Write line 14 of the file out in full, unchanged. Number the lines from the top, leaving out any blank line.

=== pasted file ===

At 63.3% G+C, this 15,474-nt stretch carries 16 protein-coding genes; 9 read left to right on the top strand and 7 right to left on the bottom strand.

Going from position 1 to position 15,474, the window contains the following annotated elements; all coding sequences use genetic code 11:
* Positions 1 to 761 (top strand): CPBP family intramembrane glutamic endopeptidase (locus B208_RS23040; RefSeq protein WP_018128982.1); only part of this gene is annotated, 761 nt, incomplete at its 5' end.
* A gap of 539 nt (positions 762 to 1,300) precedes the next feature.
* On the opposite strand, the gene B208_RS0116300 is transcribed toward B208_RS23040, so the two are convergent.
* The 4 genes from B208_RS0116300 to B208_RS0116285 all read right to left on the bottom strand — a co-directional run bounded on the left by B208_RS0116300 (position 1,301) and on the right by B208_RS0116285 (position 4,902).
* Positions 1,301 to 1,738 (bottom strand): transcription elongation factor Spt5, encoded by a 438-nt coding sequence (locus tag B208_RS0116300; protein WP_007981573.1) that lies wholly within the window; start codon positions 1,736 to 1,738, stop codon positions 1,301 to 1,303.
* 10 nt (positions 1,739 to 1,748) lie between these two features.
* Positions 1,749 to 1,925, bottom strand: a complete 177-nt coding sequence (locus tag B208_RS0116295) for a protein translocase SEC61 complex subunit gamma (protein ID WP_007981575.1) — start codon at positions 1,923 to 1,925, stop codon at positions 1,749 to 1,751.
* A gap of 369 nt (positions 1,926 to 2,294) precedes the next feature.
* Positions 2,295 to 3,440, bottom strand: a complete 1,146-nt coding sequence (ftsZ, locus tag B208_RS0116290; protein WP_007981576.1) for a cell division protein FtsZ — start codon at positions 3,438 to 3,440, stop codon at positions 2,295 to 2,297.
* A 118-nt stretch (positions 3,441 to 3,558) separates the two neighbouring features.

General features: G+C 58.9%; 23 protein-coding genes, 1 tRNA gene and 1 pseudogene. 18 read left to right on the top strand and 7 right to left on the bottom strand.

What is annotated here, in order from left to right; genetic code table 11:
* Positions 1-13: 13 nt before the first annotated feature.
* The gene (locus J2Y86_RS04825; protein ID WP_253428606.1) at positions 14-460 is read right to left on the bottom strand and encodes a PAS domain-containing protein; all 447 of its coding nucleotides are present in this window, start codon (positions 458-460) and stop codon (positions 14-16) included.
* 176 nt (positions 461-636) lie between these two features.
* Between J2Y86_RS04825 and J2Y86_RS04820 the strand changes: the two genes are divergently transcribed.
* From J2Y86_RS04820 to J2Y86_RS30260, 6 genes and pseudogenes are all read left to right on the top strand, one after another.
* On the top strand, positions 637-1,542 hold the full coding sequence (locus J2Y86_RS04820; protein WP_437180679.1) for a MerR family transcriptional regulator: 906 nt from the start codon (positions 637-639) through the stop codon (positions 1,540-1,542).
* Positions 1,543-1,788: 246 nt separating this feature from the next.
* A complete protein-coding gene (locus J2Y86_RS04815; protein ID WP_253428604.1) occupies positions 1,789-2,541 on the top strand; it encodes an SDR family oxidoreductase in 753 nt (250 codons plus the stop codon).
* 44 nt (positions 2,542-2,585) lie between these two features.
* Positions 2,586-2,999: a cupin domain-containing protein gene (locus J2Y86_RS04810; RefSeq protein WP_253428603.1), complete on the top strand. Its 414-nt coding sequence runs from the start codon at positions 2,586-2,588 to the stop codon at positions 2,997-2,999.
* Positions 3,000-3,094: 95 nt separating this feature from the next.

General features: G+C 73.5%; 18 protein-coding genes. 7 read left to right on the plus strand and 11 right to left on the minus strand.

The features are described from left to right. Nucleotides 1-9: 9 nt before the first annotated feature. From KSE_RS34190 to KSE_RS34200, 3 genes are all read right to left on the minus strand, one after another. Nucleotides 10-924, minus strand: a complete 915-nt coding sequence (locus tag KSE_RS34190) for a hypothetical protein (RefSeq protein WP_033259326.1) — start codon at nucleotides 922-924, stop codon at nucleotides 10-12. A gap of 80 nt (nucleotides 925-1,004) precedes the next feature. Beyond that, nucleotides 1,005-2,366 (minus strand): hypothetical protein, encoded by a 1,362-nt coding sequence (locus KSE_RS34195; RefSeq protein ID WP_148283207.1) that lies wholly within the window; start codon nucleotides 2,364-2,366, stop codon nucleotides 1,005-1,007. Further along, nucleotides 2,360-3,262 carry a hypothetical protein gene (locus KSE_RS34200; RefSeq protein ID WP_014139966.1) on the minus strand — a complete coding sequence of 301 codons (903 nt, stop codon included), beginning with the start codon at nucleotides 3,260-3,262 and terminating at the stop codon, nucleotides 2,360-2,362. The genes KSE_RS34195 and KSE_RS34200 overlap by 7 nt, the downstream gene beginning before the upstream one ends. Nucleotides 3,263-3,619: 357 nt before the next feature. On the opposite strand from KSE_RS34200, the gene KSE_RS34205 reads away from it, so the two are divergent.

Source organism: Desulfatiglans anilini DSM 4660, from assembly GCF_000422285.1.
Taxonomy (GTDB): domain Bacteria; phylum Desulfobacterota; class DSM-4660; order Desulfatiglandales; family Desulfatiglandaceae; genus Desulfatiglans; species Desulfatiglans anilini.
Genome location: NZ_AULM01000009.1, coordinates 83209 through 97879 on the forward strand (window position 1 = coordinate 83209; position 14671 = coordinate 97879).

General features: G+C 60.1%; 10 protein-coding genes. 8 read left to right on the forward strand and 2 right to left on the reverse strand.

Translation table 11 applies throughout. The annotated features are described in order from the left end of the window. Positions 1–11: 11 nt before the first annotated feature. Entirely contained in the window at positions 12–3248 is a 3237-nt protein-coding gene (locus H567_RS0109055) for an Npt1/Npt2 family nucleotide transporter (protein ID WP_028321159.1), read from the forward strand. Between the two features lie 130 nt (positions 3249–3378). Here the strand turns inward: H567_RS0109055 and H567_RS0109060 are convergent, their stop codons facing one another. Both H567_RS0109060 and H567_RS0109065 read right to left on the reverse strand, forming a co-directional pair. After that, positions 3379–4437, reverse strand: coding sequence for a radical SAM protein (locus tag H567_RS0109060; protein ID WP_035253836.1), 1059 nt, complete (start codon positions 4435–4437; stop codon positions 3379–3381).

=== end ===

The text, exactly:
What is annotated here, in order from left to right; genetic code table 11: